It is perfectly reasonable to think that a history of the ancient world penned mostly by Greeks or Romans would exaggerate their good points and their enemies' weak points. Since the Ancient Persian Empire
was one of the biggest and most enduring enemies, it may have received a disproportionate share of negative characterizations. For this reason, when modern Persians/Iranians write complaining of the Western portrayal, I read carefully, in part to figure out what the non-native writer of English is trying to say and in part to see whether there may not be something of importance. Two posters on the threads about 300 seemed to say that in the Battle of Thermopylae, the Greeks may have had slaves, but the Persian side (made up of various ethnic groups because it was an imperial army) definitely did not have slaves:
The producer protrayed the Persians as Barbarians and devil worshipers, ruthless warriors, they protrayed the women as prostitutes, and slaves.
Even MSNBC http://www.msnbc.msn.com/id/17599641/
Says the Persians of (300) are depicted as "decadent, sexually flamboyant and evil" but not uncivilized and not slaves.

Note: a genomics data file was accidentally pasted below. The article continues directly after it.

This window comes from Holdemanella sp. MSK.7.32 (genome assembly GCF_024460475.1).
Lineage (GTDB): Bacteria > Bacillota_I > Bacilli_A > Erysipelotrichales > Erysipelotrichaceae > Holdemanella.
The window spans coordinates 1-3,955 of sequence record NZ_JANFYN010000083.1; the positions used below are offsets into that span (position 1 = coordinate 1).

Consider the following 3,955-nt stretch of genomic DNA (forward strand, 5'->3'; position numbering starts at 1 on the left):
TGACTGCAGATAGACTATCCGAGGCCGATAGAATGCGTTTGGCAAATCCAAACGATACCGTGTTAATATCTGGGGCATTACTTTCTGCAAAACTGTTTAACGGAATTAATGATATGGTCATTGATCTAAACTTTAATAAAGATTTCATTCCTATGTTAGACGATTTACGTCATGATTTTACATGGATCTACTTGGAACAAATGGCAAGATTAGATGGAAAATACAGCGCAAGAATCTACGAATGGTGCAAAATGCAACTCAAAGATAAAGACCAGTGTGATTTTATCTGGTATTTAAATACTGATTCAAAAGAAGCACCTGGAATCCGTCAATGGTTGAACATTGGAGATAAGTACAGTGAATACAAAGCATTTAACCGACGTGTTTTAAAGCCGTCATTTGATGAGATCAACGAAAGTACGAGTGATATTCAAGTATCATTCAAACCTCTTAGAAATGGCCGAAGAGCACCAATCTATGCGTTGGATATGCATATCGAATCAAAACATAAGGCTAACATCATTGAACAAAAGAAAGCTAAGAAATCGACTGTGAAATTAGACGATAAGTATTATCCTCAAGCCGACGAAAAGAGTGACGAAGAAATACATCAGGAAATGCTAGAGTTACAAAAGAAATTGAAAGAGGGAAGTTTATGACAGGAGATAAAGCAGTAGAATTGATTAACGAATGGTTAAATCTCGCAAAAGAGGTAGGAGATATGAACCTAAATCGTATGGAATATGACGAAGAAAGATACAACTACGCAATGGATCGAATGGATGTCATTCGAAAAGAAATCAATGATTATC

Perhaps I don't understand the slave part of the complaint, but I read it as complaining that the 300 movie showed the Persian army with slaves. (Did I miss something?)
If that were true (that unlike the Greeks, the Persian side had no slaves), it would indeed be worth at least a note here.
So I did a search.
To avoid the obvious bias of western literature, I looked for monuments that could be attributed to the ancient Persians, specifically, Achaemenids. I found archaeological/epigraphical articles on cuneiform inscriptions which list many sales of slaves. One instance is a sale of slaves from March 24, 414 B.C. while Darius II ruled the Persian Empire.
"Fifth Century Nippur: Texts of the Murasus and from Their Surroundings," by
Matthew W. Stolper.
Journal of Cuneiform Studies, Vol. 53. (2001), pp. 83-132.
Another relevant article is
"The Neo-Babylonian Text from the Persepolis Fortification," by
Matthew W. Stolper.
Journal of Near Eastern Studies, Vol. 43, No. 4. (Oct., 1984), pp. 299-310.
Here is one of the relevant passages from Persepolis:
received from Marduk-belSunu that silver, two minas and twenty-five shekels, the
price of his slave. ("1-5) Bel-iddin assumes guaranty against suits (brought by) improper
or proper claimants (to the slave) (and against suits claiming) the status of king's
servant, free citizen, temple oblate, (or).... (for the slave).
So, although I may have misunderstood what the modern writers were posting, the Persians (as in the families of the armies that fought for the Persian king) were not unlike the Greeks in owning slaves.